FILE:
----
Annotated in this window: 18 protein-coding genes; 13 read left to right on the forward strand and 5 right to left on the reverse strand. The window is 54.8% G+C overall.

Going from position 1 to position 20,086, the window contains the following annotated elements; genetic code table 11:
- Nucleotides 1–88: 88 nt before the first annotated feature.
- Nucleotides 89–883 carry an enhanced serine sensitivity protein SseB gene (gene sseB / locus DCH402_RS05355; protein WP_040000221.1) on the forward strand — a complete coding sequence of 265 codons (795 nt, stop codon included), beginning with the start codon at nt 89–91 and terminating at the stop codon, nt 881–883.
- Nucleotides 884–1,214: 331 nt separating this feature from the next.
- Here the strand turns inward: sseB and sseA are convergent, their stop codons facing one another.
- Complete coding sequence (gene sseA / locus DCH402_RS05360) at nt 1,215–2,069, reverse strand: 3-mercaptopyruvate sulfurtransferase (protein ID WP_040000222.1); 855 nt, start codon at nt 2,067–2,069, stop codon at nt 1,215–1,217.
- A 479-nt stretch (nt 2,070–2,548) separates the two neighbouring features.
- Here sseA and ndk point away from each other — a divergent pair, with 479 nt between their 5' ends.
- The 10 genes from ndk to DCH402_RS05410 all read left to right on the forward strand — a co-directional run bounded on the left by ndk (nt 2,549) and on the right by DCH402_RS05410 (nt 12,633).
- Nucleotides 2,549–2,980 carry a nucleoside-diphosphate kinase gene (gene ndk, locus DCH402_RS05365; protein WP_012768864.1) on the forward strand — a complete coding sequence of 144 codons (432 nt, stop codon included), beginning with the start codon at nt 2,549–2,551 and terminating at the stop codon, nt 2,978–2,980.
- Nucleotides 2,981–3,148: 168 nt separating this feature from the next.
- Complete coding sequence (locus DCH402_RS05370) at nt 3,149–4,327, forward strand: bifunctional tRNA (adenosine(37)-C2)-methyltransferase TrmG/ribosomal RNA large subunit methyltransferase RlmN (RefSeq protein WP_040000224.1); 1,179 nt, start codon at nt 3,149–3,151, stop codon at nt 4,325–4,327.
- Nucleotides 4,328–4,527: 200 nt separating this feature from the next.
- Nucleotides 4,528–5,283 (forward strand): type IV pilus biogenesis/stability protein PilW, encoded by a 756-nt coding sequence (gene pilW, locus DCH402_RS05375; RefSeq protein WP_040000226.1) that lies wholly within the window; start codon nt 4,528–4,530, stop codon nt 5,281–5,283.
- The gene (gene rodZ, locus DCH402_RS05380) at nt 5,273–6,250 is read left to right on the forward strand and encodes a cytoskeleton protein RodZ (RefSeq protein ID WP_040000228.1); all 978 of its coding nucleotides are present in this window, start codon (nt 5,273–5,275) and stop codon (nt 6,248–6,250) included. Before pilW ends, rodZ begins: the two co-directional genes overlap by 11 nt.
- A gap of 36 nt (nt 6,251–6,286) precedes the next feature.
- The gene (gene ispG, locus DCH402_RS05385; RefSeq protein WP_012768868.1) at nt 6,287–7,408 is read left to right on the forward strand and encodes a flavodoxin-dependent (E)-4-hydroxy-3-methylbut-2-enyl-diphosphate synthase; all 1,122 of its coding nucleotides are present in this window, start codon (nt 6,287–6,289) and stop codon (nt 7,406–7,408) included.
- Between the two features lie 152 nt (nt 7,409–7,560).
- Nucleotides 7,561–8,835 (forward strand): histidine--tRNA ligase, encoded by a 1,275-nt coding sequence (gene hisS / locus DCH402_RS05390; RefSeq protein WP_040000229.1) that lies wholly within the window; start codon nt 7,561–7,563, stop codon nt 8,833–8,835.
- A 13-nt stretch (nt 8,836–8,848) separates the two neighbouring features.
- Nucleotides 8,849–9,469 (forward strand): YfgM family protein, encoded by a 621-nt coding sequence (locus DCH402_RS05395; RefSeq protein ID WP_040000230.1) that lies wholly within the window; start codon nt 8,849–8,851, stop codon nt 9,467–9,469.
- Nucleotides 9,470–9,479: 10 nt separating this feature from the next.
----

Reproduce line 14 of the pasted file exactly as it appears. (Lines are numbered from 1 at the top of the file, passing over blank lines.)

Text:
- Nucleotides 4,328–4,527: 200 nt separating this feature from the next.